Their opportunity came when Archduke Franz Ferdinand, the heir to the Austrian throne next door, was assassinated in June 1914 by a Serbian nationalist.

The Austrians, encouraged by Germany’s promises to back them up with its huge army, blamed the assassination on Serbia and declared war on the Serbian kingdom.

That started the dominoes falling. As expected, Russia came out on Serbia’s side. Germany, in turn, declared war on Russia and, for good measure, on France as an ally of Russia, while Britain joined in as an ally of France.

Once the U.K. became involved, Canada was in automatically as a member of the British Empire.

Even distant Japan declared war on Germany because of an alliance with Britain. And Turkey, which had been at odds with Russia, also joined the fray.

Within four months of Ferdinand’s death just about all of Europe and much beyond was bogged down in a war that would last four years and cost more than 16 million lives.

Some would argue it has continued its baneful influence to this day, from communism to Nazism and the Second World War with its many disastrous aftershocks.

The grievous miscalculations of 1914 should serve all those involved in the current spat over those few rocks in the China Sea as a lesson about the danger of setting lines in the sea and defying the rest of the world with shows of might.

Once the shooting starts it can be too late. As it was in 1914.

The Ron Paul Institute for Peace and Prosperity : World Danger Spots for 2014

The Ron Paul Institute for Peace and Prosperity : World Danger Spots for 2014.

written by eric margolis
Kiev Nov

Where are the world’s most dangerous places in 2014?

*Mostly forgotten, but the highly dangerous, Indian-controlled portion of disputed Kashmir. Rebellion against Indian rule by Kashmir’s majority Muslims is again boiling. Over 1.6 million Indian and Pakistani troops, backed by nuclear weapons, are in confrontation. Skirmishing along Kashmir’s Line of Control is frequent. The nuclear strike forces of both India and Pakistan are on a perilous hair-trigger alert, with about three minutes warning of an enemy attack.

A false warning of incoming missiles or aircraft, a border clash, or a massive offensive by India exasperated by guerilla attacks from Pakistan could set off a war that could kill millions and pollute the entire planet with radioactive dust. India and Pakistan aside, hardly anyone even thinks about beautiful, remote, perilous Kashmir.

*Korea’s Demilitarized Zone, the world’s second most dangerous place where 1.5 million North and South Korean troops, and 28,000 Americans, face off. Tension crackles along the DMZ. Some 11,000 N Korean guns and rockets are targeted on South Korea’s capitol, Seoul. The North is believed to have 4-6 crude nuclear devices that could hit S Korea or Japan.

In December, North Korea’s new ruler, Kim Jong-un, had his powerful uncle arrested and shot. This was another sign of the Pyongyang regime’s instability, and dangerously erratic behavior by youthful hothead leader, Kim Jong-un. War could erupt anytime along the DMZ. Just as likely, North Korea could collapse, sending 25 million starving northerners to seek refuge in South Korea, something that Seoul dreads.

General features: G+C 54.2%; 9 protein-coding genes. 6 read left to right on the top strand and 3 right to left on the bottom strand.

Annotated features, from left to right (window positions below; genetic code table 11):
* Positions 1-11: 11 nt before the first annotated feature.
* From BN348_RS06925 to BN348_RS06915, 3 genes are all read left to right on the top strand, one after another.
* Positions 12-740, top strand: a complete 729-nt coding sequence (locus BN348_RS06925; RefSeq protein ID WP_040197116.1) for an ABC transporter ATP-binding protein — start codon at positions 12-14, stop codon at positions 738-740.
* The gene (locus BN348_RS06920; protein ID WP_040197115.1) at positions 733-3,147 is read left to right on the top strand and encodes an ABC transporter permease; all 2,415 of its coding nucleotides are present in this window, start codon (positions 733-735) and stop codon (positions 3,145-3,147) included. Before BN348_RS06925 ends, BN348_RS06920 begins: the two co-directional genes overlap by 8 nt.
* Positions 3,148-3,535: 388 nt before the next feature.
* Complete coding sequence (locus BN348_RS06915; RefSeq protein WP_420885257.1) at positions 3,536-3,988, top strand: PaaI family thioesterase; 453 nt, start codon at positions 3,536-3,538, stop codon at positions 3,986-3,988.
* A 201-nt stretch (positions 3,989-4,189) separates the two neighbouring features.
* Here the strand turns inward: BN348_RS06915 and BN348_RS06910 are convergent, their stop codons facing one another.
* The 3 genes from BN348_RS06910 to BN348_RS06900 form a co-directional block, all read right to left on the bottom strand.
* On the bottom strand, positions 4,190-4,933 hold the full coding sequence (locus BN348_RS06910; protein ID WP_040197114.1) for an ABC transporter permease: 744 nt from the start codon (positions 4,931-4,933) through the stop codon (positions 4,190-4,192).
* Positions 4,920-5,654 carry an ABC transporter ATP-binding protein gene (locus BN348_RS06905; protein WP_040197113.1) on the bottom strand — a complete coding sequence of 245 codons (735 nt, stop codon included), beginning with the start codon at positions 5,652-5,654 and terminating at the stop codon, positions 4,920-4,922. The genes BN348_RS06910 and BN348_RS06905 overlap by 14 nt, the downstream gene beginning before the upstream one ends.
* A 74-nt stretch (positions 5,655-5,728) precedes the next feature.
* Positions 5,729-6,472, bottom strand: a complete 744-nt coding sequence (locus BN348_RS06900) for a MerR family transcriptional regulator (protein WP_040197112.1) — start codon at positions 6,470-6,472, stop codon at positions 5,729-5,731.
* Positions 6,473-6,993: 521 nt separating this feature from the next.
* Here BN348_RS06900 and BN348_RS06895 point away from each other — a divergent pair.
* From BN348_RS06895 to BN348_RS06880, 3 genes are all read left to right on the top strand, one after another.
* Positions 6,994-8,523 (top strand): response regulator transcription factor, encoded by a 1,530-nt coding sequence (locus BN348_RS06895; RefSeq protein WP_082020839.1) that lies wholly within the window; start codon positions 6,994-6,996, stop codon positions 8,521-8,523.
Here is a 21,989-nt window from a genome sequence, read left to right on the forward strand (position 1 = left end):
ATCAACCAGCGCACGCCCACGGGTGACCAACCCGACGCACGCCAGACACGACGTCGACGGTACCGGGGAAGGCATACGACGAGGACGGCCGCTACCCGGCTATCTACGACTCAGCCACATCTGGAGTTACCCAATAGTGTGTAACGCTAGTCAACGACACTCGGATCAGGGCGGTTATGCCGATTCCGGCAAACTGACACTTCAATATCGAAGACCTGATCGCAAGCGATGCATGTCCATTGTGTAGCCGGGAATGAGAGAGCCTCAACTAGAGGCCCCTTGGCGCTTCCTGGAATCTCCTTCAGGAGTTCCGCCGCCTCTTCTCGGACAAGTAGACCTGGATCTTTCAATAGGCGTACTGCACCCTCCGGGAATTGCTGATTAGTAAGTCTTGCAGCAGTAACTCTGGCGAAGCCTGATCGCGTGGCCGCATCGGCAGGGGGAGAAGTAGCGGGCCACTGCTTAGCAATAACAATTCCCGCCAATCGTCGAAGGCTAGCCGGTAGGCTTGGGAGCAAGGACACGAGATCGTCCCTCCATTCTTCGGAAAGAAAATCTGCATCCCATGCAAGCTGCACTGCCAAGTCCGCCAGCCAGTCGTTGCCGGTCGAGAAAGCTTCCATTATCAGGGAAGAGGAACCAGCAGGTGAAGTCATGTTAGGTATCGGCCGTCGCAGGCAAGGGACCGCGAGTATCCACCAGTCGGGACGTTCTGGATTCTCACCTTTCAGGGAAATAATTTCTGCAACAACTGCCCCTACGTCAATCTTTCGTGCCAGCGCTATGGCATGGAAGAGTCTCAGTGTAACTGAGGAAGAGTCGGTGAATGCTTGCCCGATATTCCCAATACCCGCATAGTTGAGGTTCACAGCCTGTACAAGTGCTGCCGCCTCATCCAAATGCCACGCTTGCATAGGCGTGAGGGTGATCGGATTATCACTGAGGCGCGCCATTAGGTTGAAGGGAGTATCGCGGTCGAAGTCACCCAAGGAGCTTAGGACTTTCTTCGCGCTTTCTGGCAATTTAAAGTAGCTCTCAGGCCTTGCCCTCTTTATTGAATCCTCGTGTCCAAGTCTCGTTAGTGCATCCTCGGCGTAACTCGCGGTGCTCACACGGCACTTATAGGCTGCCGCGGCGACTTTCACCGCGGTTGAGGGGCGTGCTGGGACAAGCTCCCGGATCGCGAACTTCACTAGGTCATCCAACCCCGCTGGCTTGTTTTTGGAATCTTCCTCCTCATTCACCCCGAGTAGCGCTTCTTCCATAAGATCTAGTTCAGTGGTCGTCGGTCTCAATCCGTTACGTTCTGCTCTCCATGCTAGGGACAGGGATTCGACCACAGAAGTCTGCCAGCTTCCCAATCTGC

*The dear old Mideast. Syria may continue disintegrating into warring mini-states. The US, Saudi, Israel, and Turkey sparked the uprising against Syrian ruler Bashar Assad to punish Iran, causing millions of refugees to flood the region. This after the US invasion of Iraq caused 3 million refugees. Iran and Saudi Arabia (backed by secret ally Israel) will fight over Syria’s bleeding body as this once lovely country is relentlessly destroyed. Yemen will continue to burn.

Intense efforts are underway by American neocons and their hired hands in Congress to get the US to attack Iran, or at least force the US to go to war against Iran if Israel initiates a conflict. Meanwhile, Israel is gearing up for another invasion of Lebanon aimed at destroying Hezbollah, and it may intervene directly in Syria. Egypt, now ruled by a fascist military junta, is working hand in glove with Israel and Saudi Arabia. The so-called Israel-Palestinian peace agreement is a very bad joke, a Mideast Kabuki dance in which no one believes.

*East Africa – A new cauldron of trouble. Efforts by Washington to forge a US-led African protectorate of South Sudan, Uganda, Rwanda, Kenya, Somalia – dominated by close US ally Ethiopia – have run into trouble. All are dictatorships that are rent by tribal, ethnic and regional problems.

Watch the new US Africa Command get drawn ever deeper into East, Central and North Africa, all regions, by no coincidence, with oil.

*China Sea – China has blundered into open confrontation with Japan, Taiwan, Vietnam and the Philippines over its claims to islets in the East China Sea. This has caused the US to beef up its Pacific forces and alliances. Japanese and Chinese warplanes and ships play a daily game of chicken around the disputed Senkaku/Diaoyu Islands. China’s aggressive stance is causing Japan to increase military spending and may, along with North Korean threats, cause Japan to deploy nuclear weapons – which it can produce in only 90 days.

Chinese, usually deft, cautious diplomats, have alarmed much of East Asia for no good purpose. China’s government has been foolishly fanning the flames of nationalism among young people. All this resonates with the same type of idiotic, primitive behavior that unleashed World War I. The clock is ticking down rapidly.

*Strife-torn Ukraine is another powder keg. Its western half wants to join Europe; the Russian-speaking eastern half wants to reunite with Russia. The West is busy stirring the pot in Kiev. Moscow is furious and sees nefarious western plots to begin tearing apart the Russian Federation, which is beset by rebellion in the Caucasus. All this threatens a clash between Russia and NATO. Diplomacy, not subversion, is urgently needed.

Flickr/Oxlaey.com